🔵 If you've been following my latest blog posts, you'd notice that I had shrunk before from reading this short story collection for #JazzAgeJune2022. I was daunted, at first, by my bulky Penguin Classics copy - 643 pages and, uh, so many stories (it's pictured in this post; gorgeous, isn't it? Probably the most gorgeous book I've ever owned!) However, browsing on google I realised that my copy isn't the Flappers and Philosophers originally published in 1920, which contained only eight stories, 200-ish pages only! And of those eight, only three stories appeared in my copy. So, I decided to keep reading Flappers and Philosophers as I've originally planned, but reading it from the original version - for which I reluctantly bought another e-copy from Play Books.

🔵 Readers, it's totally worth it! The eight stories are all awesome, and I think this is the first time that I enjoyed a short story collection this much! Each story is memorable and worth reading (usually there will be at least one or two 'meh' stor(ies) in a collection that throws off the whole book).

🔵 I will discuss about each story here, so be prepared, 'cos this would be a long post... The first one, The Offshore Pirate reminds me a lot of The Great Gatsby. The prominent theme is the American Dream. Just like Jay Gatsby, Carlyle started off in the world as poor nobody, but he was obsessed with aristocracy. To obtain it, he becomes a pirate. Ardita, on the other hand, is a wealthy young girl who is bored and craved for excitement. She is on board of the yacht that Carlyle is about to rob. This story is about the young generation who was lazy, careless, egostic; whose monomania is to get rich instantly without caring of morality. It's also about the fading away of a dream... Overall, it's a delicious story to start a book! I enjoyed the ragtime and the adventurous sea journey vibes. And when a story begins with "a sea that was a blue dream, as colorful as blue-sky stockings, and beneath a sky as blue as the irises of children's eyes"... why, I'm sold instantly! This is actually one of my favorites, the most adventurous one.

🔵 Still on quite similar theme, The Ice Palace tells about a young girl, Sally Carol, who, bored with stagnant and lazy air of the hot Southerner, but longed to get excitement, engaged to a Northern young man, who brought her to his hometown in the cold North. They visited the Ice Palace, where Sally Carol got lost and almost frozen to death. And that experience kinda open her eyes of what she really wanted. This story is the most thrilling of all eight.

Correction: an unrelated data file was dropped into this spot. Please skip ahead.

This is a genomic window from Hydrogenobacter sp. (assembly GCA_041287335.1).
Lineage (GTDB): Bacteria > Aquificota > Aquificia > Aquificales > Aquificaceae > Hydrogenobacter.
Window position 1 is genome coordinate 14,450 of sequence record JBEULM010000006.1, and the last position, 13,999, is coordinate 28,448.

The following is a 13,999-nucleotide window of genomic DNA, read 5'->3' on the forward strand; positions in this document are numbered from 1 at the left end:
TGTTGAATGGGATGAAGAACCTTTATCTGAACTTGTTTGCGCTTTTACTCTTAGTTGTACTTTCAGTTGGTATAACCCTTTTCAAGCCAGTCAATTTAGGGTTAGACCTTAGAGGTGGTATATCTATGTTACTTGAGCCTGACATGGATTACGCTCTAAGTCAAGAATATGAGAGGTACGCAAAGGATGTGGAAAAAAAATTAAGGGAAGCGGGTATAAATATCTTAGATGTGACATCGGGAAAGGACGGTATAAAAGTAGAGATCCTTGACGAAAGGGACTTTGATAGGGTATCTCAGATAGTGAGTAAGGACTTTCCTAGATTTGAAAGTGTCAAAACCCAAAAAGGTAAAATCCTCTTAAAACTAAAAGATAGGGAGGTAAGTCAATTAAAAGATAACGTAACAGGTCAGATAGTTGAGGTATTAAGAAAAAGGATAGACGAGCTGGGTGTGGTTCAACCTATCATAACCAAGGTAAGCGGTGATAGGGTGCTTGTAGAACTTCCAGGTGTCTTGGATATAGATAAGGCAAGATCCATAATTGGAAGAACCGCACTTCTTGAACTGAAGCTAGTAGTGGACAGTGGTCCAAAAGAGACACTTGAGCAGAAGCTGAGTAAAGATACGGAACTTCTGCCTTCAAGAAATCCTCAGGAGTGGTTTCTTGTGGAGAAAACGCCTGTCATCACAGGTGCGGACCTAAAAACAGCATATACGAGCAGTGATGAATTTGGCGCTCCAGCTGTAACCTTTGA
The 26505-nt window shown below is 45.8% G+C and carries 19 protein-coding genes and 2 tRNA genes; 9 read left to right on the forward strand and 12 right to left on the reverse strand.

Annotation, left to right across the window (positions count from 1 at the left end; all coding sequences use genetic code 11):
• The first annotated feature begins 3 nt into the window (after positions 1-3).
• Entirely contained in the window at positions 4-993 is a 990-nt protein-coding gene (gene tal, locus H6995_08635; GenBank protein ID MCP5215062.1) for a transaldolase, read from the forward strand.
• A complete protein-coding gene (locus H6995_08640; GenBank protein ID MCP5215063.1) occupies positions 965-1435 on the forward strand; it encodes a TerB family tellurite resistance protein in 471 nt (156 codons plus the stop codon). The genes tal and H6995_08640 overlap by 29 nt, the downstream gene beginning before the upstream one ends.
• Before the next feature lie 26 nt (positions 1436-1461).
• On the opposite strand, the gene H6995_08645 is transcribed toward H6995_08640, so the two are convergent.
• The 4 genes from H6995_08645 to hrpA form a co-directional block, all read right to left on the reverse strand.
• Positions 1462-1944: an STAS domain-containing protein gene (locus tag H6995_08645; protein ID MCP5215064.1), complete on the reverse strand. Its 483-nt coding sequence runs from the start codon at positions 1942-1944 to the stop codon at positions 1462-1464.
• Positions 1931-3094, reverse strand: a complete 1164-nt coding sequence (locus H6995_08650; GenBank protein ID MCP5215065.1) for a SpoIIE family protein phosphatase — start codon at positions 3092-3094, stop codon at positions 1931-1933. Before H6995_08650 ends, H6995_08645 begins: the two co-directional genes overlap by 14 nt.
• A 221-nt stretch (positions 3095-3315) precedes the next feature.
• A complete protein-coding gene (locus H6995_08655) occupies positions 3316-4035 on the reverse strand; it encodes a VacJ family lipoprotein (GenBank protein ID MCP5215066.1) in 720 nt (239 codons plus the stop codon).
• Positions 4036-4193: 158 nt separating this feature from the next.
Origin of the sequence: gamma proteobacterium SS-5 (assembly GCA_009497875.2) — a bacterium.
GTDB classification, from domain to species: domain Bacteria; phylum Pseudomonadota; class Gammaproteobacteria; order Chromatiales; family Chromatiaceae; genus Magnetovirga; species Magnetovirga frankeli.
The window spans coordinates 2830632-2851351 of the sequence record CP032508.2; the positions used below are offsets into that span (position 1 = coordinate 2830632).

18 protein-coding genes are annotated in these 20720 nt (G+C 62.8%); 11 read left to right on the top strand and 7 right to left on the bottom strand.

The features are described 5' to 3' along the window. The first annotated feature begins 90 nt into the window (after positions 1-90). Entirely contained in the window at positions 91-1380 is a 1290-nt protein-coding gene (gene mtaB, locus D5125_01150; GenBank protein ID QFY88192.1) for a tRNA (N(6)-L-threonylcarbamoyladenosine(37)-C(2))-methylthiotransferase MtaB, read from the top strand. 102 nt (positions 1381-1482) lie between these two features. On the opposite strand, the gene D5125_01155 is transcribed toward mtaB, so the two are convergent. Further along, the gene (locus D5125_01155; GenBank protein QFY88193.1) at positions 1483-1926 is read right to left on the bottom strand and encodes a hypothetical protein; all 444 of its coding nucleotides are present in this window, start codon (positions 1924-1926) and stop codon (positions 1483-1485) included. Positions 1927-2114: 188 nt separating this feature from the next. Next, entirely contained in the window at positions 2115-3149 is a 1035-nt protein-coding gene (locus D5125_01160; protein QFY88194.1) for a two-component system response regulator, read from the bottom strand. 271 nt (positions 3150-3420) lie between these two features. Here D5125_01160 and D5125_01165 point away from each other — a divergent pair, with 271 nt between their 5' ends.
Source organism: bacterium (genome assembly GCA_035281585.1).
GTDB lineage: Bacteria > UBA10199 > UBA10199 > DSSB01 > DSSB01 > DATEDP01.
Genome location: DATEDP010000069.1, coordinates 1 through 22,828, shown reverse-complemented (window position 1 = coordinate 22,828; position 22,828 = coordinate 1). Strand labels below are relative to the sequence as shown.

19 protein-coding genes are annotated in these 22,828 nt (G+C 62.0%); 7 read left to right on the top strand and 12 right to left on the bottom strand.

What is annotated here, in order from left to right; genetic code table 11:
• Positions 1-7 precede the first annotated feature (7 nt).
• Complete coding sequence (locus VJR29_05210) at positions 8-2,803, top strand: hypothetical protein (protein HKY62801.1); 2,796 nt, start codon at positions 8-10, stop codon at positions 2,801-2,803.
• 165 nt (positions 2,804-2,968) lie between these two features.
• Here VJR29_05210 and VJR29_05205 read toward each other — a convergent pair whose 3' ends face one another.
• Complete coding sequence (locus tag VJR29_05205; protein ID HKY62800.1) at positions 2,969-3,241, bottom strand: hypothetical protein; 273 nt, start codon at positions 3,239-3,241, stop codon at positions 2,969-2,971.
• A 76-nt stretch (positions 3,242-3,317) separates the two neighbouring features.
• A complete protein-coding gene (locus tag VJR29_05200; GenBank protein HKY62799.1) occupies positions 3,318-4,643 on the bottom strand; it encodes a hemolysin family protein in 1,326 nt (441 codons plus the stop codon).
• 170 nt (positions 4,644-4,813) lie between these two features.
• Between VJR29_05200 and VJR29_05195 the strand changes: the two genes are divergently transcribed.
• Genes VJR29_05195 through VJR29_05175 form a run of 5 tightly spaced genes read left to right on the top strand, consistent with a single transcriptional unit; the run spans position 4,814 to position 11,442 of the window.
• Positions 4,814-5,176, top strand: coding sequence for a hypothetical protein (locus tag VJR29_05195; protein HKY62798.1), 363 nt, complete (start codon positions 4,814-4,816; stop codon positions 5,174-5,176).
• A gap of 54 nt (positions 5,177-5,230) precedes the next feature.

🔵 The funniest story is definitely the third one: Head and Shoulders. Horace Tarbox is a young prodigy of Princeton. However, his much predicted bright future changed 180 degree after a dancer, Marcia Meadows, comes to visit him one evening. This one is extremely entertaining and hilarious, witty and ironic. And I believe, only Fitzgerald who could bring it so perfect.

🔵 Don't laugh too much, though, because right after the last sentence of the third story, Fitzgerald plunged you to the most serious and tragic story of the book: The Cut-Glass Bowl. A newlywed couple, Harold and Evylyn Piper, received a large cut-glass bowl as wedding present. Their marriage was hit by disaster after disaster, which somehow, were always connected with the cut-glass bowl. I think Fitzgerald has wonderfully portrayed marriage in the wedding presents metaphor. The chinas, punch bowls are all beautiful at first, but sooner or later things would happen that would defect them; just as marriage. "...even the dinner glasses disappeared one by one like the ten little niggers.." - hey, did Fitzgerald just borrowed the same nursery rhymes that Agatha Christie also used for And Then There Were None?